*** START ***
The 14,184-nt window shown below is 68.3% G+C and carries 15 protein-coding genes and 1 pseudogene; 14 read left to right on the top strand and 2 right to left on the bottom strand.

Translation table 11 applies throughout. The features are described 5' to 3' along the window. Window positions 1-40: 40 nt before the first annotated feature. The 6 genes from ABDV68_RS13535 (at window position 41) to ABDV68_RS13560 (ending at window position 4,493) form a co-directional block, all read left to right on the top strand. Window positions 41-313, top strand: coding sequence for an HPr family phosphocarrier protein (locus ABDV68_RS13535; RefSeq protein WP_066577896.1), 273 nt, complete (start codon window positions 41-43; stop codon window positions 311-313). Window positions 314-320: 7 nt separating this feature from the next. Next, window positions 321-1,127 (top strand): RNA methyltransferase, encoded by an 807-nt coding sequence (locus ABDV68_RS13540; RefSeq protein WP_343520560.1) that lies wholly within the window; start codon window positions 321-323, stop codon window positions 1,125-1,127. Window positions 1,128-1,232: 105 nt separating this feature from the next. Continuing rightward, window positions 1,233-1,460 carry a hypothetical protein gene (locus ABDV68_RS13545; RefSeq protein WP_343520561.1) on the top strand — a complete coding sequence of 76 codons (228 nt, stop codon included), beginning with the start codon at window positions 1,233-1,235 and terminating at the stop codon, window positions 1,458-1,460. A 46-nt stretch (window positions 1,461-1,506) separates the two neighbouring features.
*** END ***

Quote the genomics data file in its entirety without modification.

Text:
The 14,184-nt window shown below is 68.3% G+C and carries 15 protein-coding genes and 1 pseudogene; 14 read left to right on the top strand and 2 right to left on the bottom strand.

Translation table 11 applies throughout. The features are described 5' to 3' along the window. Window positions 1-40: 40 nt before the first annotated feature. The 6 genes from ABDV68_RS13535 (at window position 41) to ABDV68_RS13560 (ending at window position 4,493) form a co-directional block, all read left to right on the top strand. Window positions 41-313, top strand: coding sequence for an HPr family phosphocarrier protein (locus ABDV68_RS13535; RefSeq protein WP_066577896.1), 273 nt, complete (start codon window positions 41-43; stop codon window positions 311-313). Window positions 314-320: 7 nt separating this feature from the next. Next, window positions 321-1,127 (top strand): RNA methyltransferase, encoded by an 807-nt coding sequence (locus ABDV68_RS13540; RefSeq protein WP_343520560.1) that lies wholly within the window; start codon window positions 321-323, stop codon window positions 1,125-1,127. Window positions 1,128-1,232: 105 nt separating this feature from the next. Continuing rightward, window positions 1,233-1,460 carry a hypothetical protein gene (locus ABDV68_RS13545; RefSeq protein WP_343520561.1) on the top strand — a complete coding sequence of 76 codons (228 nt, stop codon included), beginning with the start codon at window positions 1,233-1,235 and terminating at the stop codon, window positions 1,458-1,460. A 46-nt stretch (window positions 1,461-1,506) separates the two neighbouring features.